How to classify continuous/differentiable maps from $T^2$ to $U(N)$?

I read a physics paper, of which the main idea is based on the topological classification of maps from 3-torus to the space of $N\times N$ unitary matrices. To quote their equation (4), which gives a winding number: $$W(U)=\frac{1}{8\pi^2}\int_{T^3} dtdk_xdk_y U^{-1}\partial_t U\cdot[U^{-1}\partial_{k_x} U,U^{-1}\partial_{k_y} U],$$ where $(t,k_x,k_y)\in S^1\times S^1\times S^1\cong T^3$, and $U:=U(t,k_x,k_y)$ taking values of N-dimensional unitary matrices. The formula comes from this math paper, which is not really comprehensible to me given my limited math background.

Now I'm interested in the classification(up to homotopy) of maps from 2-torus to the space of $N\times N$ unitary matrices, is this already well developed? Any explanation or reference will be appreciated.

PS. I'm familiar with the language of fundamental groups(but not many sophisticated theorems) and a little bit homology. Also some basics on differentiable geometry. If possible, please explain in a way accessible to me, but if this means too much compromise, just go ahead and shower me with the proper mathematics.

• Classification up to what (homotopy, homeomorphism, ...)? What kind of maps (e.g., are they required to be group homomorphisms)? – Alex Degtyarev Mar 15 '14 at 5:50
• @AlexDegtyarev: I suppose up to homotopy. As for what kind of maps, I thought "continuous maps/diffentiable maps" was enough information, because I (maybe naively) had in mind that all continuous maps from $S^1$ to $S^1$ are completely classified up to homotopy by winding number. I'm expecting something similar or perhaps weaker. – Jia Yiyang Mar 15 '14 at 6:50

1 Answer

You are asking about the structure of the set $M=[T^2,U(N)]$ of homotopy classes of maps from $T^2$ to $U(N)$. The functor $H_1$ gives a map $M\to\text{Hom}(H_1(T^2),H_1(U(n)))$, and standard calculations show that $H_1(T^2)=\mathbb{Z}^2$ and $H_1(U(N))=\mathbb{Z}$, so we end up with a map $\phi\colon M\to\mathbb{Z}^2$. We can use the group structure on $U(N)$ to make $M$ into a group, and it is standard that $\phi$ is a homomorphism with respect to this structure.

If we let $p_i$ denote the $i$'th projection $T^2\to S^1=U(1)\subset U(N)$, then $\phi(p_1)=(1,0)$ and $\phi(p_2)=(0,1)$, so $\phi$ is surjective.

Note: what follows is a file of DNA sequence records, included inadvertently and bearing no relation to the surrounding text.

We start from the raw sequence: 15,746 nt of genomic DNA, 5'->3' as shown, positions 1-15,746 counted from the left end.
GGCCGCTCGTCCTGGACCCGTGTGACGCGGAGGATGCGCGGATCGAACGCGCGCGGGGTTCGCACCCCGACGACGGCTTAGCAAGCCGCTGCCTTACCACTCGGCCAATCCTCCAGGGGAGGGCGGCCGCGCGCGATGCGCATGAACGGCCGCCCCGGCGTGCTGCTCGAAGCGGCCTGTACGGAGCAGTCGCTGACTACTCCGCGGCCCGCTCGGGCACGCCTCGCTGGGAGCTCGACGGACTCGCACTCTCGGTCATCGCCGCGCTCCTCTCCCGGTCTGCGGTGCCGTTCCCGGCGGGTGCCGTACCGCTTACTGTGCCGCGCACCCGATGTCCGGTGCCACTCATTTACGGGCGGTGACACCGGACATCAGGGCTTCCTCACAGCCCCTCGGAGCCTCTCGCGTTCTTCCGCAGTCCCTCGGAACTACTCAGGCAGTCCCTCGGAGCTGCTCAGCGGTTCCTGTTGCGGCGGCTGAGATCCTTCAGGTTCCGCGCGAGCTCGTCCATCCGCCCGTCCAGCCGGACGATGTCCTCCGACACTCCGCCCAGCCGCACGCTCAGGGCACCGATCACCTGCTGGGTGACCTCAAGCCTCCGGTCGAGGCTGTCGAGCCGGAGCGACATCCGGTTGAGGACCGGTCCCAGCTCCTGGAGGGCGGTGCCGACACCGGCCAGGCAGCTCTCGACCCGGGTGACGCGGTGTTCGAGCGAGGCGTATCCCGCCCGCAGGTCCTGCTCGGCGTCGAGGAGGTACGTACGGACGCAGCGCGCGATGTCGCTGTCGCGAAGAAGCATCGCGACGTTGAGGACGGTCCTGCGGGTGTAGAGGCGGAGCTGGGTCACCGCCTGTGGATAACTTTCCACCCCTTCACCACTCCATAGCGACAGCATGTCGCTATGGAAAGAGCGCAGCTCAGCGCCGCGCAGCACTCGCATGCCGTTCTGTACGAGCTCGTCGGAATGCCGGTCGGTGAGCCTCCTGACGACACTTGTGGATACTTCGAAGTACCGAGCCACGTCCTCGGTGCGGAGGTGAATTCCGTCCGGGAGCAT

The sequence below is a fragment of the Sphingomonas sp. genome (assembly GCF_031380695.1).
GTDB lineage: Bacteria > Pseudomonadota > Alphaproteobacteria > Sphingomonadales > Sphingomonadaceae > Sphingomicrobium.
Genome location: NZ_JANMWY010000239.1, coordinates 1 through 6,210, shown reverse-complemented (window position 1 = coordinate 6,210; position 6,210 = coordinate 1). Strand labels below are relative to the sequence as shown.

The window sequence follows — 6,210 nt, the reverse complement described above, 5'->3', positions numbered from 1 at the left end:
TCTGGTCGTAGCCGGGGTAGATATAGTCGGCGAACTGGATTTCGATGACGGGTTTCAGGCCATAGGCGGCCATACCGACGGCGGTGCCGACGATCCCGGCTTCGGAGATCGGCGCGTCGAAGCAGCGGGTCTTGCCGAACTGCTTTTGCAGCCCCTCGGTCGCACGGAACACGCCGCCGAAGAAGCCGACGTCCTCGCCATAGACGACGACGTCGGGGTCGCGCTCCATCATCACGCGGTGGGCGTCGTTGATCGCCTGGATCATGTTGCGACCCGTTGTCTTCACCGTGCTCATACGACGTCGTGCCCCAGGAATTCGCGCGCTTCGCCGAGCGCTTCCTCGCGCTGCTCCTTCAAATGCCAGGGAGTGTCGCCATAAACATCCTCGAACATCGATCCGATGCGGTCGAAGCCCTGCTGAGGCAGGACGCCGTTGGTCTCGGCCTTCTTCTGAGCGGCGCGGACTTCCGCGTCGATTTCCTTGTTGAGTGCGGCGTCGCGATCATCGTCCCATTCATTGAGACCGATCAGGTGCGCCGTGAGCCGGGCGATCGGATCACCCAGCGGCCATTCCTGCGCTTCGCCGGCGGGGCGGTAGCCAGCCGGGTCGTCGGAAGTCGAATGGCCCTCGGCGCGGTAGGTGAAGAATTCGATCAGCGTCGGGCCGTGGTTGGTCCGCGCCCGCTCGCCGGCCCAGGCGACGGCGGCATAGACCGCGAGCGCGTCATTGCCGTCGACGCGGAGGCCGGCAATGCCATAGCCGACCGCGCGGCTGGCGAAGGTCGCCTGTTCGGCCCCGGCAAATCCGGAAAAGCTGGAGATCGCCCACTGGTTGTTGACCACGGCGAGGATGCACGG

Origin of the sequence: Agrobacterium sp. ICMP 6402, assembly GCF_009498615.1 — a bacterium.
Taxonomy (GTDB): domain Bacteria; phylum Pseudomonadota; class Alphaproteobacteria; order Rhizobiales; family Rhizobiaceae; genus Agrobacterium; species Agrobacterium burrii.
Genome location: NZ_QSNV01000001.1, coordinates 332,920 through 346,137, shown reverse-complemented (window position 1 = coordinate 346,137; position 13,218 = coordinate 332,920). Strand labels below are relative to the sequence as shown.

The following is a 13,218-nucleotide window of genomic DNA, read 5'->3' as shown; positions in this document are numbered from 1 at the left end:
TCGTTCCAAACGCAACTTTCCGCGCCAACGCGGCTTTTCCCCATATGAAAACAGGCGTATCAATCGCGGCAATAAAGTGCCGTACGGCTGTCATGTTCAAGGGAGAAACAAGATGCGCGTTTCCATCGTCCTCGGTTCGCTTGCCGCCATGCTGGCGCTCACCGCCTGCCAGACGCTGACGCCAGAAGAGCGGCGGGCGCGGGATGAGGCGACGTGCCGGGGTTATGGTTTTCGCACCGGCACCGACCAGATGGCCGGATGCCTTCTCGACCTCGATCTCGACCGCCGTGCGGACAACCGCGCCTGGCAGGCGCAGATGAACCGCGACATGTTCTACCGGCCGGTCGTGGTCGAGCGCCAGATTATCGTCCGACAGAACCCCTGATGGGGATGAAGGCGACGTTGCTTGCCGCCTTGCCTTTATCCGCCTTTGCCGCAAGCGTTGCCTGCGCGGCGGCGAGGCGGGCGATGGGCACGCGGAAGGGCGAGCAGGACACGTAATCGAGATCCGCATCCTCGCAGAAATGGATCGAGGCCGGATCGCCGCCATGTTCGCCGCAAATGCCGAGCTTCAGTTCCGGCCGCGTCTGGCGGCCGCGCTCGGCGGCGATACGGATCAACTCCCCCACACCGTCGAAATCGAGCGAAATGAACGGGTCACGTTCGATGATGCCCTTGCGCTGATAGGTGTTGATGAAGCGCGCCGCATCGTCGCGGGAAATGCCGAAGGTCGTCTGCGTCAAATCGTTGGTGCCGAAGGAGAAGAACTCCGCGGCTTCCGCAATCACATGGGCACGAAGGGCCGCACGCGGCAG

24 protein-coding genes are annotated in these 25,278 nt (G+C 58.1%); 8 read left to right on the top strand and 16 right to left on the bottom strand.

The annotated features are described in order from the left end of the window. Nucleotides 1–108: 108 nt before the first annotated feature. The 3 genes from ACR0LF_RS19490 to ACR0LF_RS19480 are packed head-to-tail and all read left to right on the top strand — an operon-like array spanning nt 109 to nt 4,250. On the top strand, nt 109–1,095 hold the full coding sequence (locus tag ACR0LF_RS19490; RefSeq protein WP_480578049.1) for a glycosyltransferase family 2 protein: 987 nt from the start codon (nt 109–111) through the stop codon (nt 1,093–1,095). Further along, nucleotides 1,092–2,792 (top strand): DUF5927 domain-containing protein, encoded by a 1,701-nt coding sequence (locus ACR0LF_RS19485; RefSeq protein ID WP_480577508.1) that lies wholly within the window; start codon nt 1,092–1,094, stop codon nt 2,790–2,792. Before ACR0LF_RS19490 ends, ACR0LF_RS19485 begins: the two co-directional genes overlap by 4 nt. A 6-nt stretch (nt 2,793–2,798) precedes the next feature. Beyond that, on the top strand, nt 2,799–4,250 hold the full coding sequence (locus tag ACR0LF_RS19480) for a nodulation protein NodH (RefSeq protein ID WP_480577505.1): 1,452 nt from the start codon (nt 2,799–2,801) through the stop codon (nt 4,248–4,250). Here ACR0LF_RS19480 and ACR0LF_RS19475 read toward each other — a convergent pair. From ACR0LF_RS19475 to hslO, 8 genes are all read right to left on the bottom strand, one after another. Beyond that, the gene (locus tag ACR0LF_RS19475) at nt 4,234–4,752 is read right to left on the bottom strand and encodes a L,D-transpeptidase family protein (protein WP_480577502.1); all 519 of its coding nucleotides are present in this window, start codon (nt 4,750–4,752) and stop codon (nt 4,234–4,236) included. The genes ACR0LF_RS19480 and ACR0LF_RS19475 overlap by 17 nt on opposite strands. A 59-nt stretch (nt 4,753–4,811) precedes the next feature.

In fact, $\phi$ is injective as well. One way to see this is to check that the multiplication map $U(1)\times SU(N)\to U(N)$ is a homeomorphism, so $[T^2,U(n)]=[T^2,U(1)]\times[T^2,SU(N)]$. The first factor is $\mathbb{Z}^2$ again. The second factor is trivial, because $T^2$ is $2$-dimensional, and $SU(N)$ is $2$-connected (as one can prove using $SU(2)=S^3$ and the standard fibrations $SU(N)\to SU(N+1)\to S^{2N+1}$).

For another point of view, one can argue using the above fibrations that $M$ is independent of $N$, so we can take $N=\infty$, in which case $M$ becomes the complex $K$-theory group $KU^1(T^2)$.

UPDATE: We can write an integral formula as follows. For $k=1,2$ let $i_k\:S^1\to T^2$ be the $k$'th axis inclusion. Then the $k$'th component of $\phi(f)\in\mathbb{Z}^2$ is just the ordinary winding number of the composite $$g_k = (S^1 \xrightarrow{i_k} T^2 \xrightarrow{f} U(N) \xrightarrow{\det} U(1)=S^1).$$ If we identify $S^1$ with the unit circle in $\mathbb{C}$, this is just $$\frac{1}{2\pi i} \oint_{S^1} \frac{g'_k(z)}{g_k(z)}\, dz.$$

• +1, this looks exactly like what I'm looking for. In the case of differentiable maps, is there a calculus-theoretic formula for $\phi$, e.g. something like the one quoted in my original post? – Jia Yiyang Mar 15 '14 at 8:48
• I have updated my answer. – Neil Strickland Mar 15 '14 at 9:09
• By the way, what would be a good source of learning these topics? I'm primarily interested in classifications of maps from $T^n$ to manifolds and submanifolds of $U(N)$. – Jia Yiyang Mar 16 '14 at 2:58
• You should learn about $K$-theory. $K^*(T^n)$ is always an exterior algebra on $n$ generators, and $[T^n,U(N)]=KU^1(T^n)$ provided that $n<2N$. – Neil Strickland Mar 16 '14 at 7:56